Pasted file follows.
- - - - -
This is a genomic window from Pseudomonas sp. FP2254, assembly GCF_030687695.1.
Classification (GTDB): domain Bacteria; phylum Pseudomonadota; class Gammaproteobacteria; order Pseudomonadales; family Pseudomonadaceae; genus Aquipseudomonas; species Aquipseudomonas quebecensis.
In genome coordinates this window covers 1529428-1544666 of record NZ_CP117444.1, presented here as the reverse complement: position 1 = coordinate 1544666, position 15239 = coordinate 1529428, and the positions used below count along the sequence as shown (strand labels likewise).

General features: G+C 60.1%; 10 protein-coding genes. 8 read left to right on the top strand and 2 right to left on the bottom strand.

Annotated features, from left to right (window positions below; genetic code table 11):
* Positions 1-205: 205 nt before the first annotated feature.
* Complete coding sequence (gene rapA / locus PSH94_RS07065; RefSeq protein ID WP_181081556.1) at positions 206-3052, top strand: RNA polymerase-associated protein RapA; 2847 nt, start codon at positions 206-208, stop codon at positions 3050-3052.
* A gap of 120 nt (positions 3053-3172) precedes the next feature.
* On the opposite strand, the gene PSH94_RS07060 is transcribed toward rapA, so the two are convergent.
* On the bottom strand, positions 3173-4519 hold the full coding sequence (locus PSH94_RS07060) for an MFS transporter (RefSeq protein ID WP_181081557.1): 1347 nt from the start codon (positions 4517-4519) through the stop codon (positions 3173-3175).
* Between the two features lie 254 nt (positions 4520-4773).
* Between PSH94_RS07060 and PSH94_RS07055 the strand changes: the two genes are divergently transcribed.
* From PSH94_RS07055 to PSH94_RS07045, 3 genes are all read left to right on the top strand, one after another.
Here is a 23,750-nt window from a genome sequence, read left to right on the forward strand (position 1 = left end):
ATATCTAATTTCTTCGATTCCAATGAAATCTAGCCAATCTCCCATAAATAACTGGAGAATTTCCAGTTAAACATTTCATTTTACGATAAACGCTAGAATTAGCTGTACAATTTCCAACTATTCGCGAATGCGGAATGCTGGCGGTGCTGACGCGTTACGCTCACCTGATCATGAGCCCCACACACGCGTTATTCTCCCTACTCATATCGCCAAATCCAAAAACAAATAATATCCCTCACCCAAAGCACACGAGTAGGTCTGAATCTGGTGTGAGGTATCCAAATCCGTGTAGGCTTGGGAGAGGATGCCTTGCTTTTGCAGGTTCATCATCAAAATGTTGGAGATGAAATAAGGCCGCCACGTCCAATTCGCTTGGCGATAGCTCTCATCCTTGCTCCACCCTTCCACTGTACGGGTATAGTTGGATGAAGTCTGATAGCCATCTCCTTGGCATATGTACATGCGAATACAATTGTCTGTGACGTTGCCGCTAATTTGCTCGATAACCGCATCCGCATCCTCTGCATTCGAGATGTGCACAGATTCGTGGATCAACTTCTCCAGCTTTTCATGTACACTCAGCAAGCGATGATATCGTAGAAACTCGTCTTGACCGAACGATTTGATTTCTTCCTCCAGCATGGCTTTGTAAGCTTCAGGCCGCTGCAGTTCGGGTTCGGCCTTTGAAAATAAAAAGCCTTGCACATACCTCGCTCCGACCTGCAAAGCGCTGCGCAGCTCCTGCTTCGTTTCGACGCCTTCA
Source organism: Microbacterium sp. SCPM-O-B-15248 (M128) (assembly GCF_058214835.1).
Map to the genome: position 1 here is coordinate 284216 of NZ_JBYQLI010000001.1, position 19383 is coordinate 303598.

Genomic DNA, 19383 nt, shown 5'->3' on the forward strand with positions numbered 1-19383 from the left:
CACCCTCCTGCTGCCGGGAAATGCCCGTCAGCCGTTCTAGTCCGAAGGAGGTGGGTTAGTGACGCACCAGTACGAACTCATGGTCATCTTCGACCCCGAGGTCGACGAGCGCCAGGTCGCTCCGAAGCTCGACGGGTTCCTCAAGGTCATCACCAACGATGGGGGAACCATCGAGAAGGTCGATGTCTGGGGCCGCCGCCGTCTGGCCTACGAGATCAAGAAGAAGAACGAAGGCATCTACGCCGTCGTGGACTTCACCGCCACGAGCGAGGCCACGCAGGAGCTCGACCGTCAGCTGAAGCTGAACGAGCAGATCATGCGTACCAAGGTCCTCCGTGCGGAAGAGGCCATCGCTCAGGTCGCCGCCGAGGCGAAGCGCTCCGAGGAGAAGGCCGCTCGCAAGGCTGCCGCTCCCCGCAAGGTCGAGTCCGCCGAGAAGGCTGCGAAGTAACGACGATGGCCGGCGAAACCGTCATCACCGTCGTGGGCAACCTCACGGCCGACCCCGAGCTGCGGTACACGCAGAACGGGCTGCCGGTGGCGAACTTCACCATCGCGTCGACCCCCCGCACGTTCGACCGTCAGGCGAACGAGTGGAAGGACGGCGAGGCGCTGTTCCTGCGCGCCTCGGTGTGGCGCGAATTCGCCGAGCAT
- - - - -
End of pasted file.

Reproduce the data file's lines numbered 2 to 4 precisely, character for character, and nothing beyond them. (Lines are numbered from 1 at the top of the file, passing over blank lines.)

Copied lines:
Classification (GTDB): domain Bacteria; phylum Pseudomonadota; class Gammaproteobacteria; order Pseudomonadales; family Pseudomonadaceae; genus Aquipseudomonas; species Aquipseudomonas quebecensis.
In genome coordinates this window covers 1529428-1544666 of record NZ_CP117444.1, presented here as the reverse complement: position 1 = coordinate 1544666, position 15239 = coordinate 1529428, and the positions used below count along the sequence as shown (strand labels likewise).

General features: G+C 60.1%; 10 protein-coding genes. 8 read left to right on the top strand and 2 right to left on the bottom strand.